Despite decades of social and economic gains, older American women are still twice as likely as elderly men to be living near or below the federal poverty line. Two-thirds of American women older than 65 have no retirement income other than Social Security and the average monthly Social Security benefit for women is around $1,000.
Many factors contribute to this disparity, but unequal pay, retirement plan access, family obligations, and financial literacy are the main causes.
Addressing America's looming retirement security crisis is a social and economic imperative for women and all working Americans.
This Women's History Month, SEIU's Retirement Security for All campaign is joining with other organizations to explore how we can make the American Dream of delivering retirement security to more working women a reality.
Check back throughout the month of March for more content from the nation's leading experts on retirement security.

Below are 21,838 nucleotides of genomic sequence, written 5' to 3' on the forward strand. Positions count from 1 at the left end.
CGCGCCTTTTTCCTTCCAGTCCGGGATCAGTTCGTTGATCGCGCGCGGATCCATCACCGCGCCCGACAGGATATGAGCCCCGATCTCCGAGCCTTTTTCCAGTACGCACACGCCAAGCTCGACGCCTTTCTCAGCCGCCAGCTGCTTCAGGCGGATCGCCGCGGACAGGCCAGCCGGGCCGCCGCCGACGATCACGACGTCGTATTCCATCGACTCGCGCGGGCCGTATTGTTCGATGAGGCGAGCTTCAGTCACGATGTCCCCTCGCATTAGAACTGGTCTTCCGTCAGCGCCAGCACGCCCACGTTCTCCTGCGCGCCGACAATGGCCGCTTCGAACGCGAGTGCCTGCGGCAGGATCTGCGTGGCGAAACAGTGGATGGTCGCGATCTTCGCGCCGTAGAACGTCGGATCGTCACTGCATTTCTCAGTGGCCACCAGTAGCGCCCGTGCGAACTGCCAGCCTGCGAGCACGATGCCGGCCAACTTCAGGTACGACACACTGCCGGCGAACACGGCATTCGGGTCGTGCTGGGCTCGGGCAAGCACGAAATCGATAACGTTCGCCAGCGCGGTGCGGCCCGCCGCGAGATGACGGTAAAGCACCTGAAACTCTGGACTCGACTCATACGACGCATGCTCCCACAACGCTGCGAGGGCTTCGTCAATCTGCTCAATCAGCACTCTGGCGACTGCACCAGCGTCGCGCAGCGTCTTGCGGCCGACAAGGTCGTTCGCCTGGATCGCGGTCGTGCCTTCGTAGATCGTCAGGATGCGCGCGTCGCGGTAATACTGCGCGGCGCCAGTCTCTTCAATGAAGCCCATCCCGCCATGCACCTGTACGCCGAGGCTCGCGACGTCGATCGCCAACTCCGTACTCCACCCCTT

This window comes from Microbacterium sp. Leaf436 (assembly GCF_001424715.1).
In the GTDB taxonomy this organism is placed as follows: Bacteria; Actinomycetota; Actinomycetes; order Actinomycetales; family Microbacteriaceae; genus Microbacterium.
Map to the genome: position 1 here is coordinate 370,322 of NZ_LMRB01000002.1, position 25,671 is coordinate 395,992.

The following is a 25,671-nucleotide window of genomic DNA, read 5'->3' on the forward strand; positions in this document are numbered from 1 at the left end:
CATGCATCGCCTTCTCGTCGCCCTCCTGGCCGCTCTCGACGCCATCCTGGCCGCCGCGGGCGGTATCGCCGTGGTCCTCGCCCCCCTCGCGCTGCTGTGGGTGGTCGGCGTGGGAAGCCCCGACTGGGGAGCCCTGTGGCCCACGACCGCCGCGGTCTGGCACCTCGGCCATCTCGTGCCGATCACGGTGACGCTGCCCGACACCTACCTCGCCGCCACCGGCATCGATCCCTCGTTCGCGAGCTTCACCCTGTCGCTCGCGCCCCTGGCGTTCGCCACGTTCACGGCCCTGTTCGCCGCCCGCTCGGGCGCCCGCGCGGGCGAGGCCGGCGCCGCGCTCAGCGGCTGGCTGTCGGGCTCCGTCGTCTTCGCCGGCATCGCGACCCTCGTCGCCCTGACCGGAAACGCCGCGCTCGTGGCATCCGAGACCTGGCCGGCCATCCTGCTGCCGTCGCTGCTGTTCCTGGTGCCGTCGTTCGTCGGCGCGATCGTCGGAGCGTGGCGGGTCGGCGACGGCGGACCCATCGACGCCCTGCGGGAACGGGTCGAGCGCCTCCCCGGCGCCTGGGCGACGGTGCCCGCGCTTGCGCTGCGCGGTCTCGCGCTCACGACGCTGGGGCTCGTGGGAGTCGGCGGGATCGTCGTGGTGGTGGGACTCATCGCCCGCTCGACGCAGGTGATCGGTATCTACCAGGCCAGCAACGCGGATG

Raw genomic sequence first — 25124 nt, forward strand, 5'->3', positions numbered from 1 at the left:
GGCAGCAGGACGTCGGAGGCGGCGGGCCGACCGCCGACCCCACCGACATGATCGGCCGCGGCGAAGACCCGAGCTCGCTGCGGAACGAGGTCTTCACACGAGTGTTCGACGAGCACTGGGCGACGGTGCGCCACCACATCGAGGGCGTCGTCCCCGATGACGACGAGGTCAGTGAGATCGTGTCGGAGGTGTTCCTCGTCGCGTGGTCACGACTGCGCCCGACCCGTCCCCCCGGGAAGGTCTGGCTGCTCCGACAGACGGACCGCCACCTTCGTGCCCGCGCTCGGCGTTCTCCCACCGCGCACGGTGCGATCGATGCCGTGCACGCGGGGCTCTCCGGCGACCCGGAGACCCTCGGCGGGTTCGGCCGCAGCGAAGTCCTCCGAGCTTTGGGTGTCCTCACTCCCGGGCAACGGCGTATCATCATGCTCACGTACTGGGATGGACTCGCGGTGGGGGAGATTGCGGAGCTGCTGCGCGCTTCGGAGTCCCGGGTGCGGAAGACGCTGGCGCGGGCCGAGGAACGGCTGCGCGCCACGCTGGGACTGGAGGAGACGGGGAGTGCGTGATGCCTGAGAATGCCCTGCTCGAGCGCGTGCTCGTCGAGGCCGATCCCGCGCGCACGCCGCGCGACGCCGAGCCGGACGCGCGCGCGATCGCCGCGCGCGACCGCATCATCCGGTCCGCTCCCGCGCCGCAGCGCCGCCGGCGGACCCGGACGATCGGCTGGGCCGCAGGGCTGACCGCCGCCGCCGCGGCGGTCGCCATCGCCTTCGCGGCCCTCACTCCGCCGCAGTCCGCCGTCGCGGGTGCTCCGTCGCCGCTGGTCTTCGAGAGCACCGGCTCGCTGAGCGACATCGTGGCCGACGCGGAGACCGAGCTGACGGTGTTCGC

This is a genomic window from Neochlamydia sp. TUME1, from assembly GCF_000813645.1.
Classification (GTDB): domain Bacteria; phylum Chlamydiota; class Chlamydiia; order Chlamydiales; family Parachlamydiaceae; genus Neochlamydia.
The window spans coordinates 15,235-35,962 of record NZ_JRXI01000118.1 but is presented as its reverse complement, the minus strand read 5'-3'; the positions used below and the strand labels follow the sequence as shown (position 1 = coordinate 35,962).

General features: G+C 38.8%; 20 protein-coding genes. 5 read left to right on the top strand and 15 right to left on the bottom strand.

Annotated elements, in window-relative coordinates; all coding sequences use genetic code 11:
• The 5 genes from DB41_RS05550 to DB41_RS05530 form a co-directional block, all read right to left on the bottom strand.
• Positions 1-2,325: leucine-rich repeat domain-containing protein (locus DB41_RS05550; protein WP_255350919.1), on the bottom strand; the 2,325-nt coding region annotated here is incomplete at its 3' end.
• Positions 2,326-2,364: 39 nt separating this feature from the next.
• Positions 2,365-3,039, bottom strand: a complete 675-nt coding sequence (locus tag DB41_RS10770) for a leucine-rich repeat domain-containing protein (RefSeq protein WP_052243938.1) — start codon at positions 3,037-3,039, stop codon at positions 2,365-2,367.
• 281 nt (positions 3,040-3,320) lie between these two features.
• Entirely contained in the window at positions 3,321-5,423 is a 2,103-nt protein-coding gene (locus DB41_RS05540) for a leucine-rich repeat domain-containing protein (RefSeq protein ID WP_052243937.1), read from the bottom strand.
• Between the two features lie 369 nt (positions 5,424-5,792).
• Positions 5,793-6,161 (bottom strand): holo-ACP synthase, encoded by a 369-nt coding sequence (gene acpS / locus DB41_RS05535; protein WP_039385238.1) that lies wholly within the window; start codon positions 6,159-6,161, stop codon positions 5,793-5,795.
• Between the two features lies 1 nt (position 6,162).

If you are you on Twitter, please join us at 2:00 pm ET on March 13 for a tweetchat on women and retirement security with the National Women's Law Center. Our chat hashtag is #WomenRetirement.
Elderly Women the Most Vulnerable, Social Security the Most Protective
by Elise Gould, The Economic Policy Institute
Social Security (and other social insurance programs like Medicare and Medicaid) has significantly helped reduce elderly poverty over the last several decades. The U.S. Census Bureau reported that 15.3 million elderly people would have been in poverty in 2012 without Social Security. That would have meant close to four times more elderly people in poverty. The figure below illustrates how declines in elderly poverty are directly associated with sharp increases in per capita Social Security expenditures--evidence that direct government transfers keep many people from falling below the poverty line. Read more on the EPI blog.